Having separated intellectual and manual education, a great gulf now exists between them to the detriment of the human soul. Oddities and extremes have arisen on both sides. The elite intellectual dismisses the tradesman as unintelligent; the manual worker dismisses the intellectual as impractical. The reality is that each needs the other in terms of becoming a whole human person. But head, heart, and hand must all work together for a soul to be whole. Thus education must reflect this truth and guide persons to their essential end – eternal life with Jesus Christ. We do not currently offer such an integrated training, but we need to.
My husband John and I have become sharply aware of the need now for such an education, one which offers young people equal instruction in the Great Books of Western Civilization and a vocational/trade skill. We have set out to found a new Catholic college in Gallup, NM, the poorest of the U.S. dioceses, that seeks to re-unite these now-separate educations: Kateri College of the Liberal and Practical Arts (Basic information is available here: www.katericollege.org). We have designed a curriculum that integrates a core set of liberal arts courses with vocational ones within a college community that encourages Catholic life and culture – a worldview that many non-Catholics and even non-religious will also find valuable.
Every semester, the students will participate in a missionary service project either in Gallup or on one of the surrounding Native American reservations. This hands-on experience embodies two key goals of the College: a servant’s heart in students, and practical experience of work. Further, every student will participate in work-for-tuition projects in a related trade field, for instance, renovating homes within the area. In their study of the practical arts, students will express through their trade skill the beauty and the aesthetic which is a key attribute of God and which a liberal arts training strives to convey. During their four years, students will earn not only a Bachelor of Arts in Liberal and Practical Arts, but also a state-certified certificate that they have completed the apprentice level of a specific trade.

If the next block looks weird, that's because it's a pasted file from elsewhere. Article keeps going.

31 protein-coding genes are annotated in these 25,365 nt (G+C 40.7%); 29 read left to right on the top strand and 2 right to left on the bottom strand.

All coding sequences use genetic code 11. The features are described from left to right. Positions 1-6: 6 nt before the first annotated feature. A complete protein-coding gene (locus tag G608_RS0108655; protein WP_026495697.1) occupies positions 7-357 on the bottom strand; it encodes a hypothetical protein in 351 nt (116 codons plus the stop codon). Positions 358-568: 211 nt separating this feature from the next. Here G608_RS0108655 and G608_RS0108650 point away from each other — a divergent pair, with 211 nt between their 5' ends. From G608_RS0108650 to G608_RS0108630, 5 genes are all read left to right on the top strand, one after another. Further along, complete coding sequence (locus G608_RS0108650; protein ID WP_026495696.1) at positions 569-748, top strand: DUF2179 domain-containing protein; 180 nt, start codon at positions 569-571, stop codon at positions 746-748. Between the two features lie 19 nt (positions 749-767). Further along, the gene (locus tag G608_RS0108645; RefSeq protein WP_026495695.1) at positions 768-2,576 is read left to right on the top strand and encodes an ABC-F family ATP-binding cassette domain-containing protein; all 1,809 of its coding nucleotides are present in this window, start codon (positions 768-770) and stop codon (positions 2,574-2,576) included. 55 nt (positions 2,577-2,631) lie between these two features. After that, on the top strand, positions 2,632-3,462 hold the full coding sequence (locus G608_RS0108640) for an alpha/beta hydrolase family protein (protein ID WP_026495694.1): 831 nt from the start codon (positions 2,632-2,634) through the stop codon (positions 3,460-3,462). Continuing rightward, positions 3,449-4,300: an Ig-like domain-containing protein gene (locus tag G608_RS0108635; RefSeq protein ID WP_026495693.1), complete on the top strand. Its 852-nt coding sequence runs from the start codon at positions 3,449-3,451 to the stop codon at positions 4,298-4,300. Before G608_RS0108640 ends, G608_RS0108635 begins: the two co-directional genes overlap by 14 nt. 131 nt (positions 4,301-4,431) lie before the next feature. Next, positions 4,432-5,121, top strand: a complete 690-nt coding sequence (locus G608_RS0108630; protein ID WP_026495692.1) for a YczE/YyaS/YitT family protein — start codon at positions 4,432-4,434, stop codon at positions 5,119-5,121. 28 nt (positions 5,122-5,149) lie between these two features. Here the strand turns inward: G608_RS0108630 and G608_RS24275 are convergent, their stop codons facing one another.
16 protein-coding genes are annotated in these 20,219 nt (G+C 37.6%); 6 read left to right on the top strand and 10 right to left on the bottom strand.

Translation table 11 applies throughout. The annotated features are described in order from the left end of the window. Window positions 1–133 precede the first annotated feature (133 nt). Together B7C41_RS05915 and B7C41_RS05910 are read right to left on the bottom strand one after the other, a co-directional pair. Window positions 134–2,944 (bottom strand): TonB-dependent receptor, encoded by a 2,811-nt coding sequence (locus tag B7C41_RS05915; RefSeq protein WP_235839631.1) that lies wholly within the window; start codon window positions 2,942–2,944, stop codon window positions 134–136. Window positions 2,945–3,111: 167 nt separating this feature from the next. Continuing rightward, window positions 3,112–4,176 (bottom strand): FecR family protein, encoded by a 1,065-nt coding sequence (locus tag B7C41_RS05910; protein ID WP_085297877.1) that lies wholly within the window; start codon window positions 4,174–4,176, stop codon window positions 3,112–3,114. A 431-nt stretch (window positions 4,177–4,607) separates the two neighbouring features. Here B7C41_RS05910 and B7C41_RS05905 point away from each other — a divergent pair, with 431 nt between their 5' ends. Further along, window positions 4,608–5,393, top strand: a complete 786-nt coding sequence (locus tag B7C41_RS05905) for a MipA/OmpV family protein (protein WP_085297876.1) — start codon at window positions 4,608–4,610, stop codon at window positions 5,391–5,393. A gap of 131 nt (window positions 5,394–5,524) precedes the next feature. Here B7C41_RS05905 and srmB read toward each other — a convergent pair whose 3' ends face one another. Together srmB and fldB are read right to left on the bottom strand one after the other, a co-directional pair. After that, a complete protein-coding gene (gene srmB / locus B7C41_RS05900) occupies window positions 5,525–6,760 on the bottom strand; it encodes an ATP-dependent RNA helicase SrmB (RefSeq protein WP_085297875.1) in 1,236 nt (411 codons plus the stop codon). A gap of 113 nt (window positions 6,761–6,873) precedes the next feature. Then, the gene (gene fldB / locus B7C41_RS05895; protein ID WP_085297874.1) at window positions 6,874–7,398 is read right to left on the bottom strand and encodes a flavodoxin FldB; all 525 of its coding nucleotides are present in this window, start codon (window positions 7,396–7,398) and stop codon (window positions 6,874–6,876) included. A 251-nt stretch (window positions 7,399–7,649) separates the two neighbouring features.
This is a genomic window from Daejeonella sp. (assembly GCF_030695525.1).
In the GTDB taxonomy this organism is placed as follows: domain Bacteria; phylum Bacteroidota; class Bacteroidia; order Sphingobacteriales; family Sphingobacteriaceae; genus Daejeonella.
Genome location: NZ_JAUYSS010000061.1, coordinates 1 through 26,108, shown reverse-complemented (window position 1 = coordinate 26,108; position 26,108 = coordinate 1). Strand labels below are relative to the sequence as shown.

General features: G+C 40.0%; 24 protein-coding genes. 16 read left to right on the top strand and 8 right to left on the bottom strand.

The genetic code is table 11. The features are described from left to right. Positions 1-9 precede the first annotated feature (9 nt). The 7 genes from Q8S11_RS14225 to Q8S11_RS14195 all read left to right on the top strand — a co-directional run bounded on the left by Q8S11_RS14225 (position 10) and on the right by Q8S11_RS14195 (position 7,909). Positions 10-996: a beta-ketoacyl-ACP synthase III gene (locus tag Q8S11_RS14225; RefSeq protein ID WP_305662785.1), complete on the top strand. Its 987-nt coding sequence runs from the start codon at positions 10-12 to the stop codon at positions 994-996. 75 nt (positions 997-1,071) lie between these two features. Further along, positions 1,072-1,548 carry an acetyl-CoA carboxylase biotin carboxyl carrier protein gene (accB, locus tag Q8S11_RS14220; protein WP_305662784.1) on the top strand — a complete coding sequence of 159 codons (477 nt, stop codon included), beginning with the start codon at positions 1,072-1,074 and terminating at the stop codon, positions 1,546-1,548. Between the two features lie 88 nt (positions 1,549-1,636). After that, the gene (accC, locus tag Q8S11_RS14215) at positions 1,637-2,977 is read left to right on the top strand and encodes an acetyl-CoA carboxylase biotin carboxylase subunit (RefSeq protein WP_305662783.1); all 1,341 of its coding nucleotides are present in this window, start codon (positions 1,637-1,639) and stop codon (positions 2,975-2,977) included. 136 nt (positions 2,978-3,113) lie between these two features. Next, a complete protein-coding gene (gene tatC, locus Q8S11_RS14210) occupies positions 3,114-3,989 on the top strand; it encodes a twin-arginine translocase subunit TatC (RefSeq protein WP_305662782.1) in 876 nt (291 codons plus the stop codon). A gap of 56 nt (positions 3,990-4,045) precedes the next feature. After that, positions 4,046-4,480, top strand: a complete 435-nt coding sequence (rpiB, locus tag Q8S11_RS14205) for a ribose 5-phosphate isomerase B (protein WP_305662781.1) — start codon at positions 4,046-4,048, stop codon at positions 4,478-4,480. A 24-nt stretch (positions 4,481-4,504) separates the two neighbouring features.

We do not want to educate students simply to be good workers. We want them to be good men and women who love God and those things that are of God – truth, goodness, and beauty. The ability to get a job easily with such an education is an added bonus.
We are setting out on this daunting task in a difficult time for our Church and for our nation in which it is easier to analyze the problem than propose a solution. I take inspiration from a poem our daughter has memorized:
Say not the days are evil, – Who’s to blame?
And fold not the hands and acquiesce, – O shame!
Stand up, speak out, and bravely, in God’s name.”
Christ asks us to give others what we have. We only have a few loaves and fish to offer, but with that, God can feed a multitude.
*Image: Tribute to the American Working People by Honoré Sharrer, 1951 [Smithsonian American Art Museum, Washington, DC]